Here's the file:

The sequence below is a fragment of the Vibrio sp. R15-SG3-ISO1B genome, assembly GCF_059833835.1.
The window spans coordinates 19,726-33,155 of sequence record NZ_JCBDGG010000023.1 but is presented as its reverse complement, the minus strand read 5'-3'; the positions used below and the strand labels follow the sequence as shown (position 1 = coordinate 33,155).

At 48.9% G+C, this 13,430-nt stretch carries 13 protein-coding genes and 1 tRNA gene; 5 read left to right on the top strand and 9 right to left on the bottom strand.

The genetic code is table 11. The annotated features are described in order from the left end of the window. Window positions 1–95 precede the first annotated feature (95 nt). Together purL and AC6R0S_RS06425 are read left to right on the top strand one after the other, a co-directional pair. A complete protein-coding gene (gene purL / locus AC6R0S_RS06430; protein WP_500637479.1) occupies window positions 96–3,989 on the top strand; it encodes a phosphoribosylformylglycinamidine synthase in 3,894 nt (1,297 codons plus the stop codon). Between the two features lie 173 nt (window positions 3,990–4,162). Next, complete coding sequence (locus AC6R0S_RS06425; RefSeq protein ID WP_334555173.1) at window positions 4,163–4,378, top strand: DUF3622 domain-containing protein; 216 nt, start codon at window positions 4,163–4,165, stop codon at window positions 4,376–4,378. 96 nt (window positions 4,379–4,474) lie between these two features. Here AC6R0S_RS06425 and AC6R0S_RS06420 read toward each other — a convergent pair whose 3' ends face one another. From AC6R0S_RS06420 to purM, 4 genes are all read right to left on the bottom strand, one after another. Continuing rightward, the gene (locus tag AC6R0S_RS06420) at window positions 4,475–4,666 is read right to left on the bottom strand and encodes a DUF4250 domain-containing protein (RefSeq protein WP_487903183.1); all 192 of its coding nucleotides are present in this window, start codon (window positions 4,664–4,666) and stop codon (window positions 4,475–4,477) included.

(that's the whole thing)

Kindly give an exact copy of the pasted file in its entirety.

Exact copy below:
The sequence below is a fragment of the Vibrio sp. R15-SG3-ISO1B genome, assembly GCF_059833835.1.
The window spans coordinates 19,726-33,155 of sequence record NZ_JCBDGG010000023.1 but is presented as its reverse complement, the minus strand read 5'-3'; the positions used below and the strand labels follow the sequence as shown (position 1 = coordinate 33,155).

At 48.9% G+C, this 13,430-nt stretch carries 13 protein-coding genes and 1 tRNA gene; 5 read left to right on the top strand and 9 right to left on the bottom strand.

The genetic code is table 11. The annotated features are described in order from the left end of the window. Window positions 1–95 precede the first annotated feature (95 nt). Together purL and AC6R0S_RS06425 are read left to right on the top strand one after the other, a co-directional pair. A complete protein-coding gene (gene purL / locus AC6R0S_RS06430; protein WP_500637479.1) occupies window positions 96–3,989 on the top strand; it encodes a phosphoribosylformylglycinamidine synthase in 3,894 nt (1,297 codons plus the stop codon). Between the two features lie 173 nt (window positions 3,990–4,162). Next, complete coding sequence (locus AC6R0S_RS06425; RefSeq protein ID WP_334555173.1) at window positions 4,163–4,378, top strand: DUF3622 domain-containing protein; 216 nt, start codon at window positions 4,163–4,165, stop codon at window positions 4,376–4,378. 96 nt (window positions 4,379–4,474) lie between these two features. Here AC6R0S_RS06425 and AC6R0S_RS06420 read toward each other — a convergent pair whose 3' ends face one another. From AC6R0S_RS06420 to purM, 4 genes are all read right to left on the bottom strand, one after another. Continuing rightward, the gene (locus tag AC6R0S_RS06420) at window positions 4,475–4,666 is read right to left on the bottom strand and encodes a DUF4250 domain-containing protein (RefSeq protein WP_487903183.1); all 192 of its coding nucleotides are present in this window, start codon (window positions 4,664–4,666) and stop codon (window positions 4,475–4,477) included.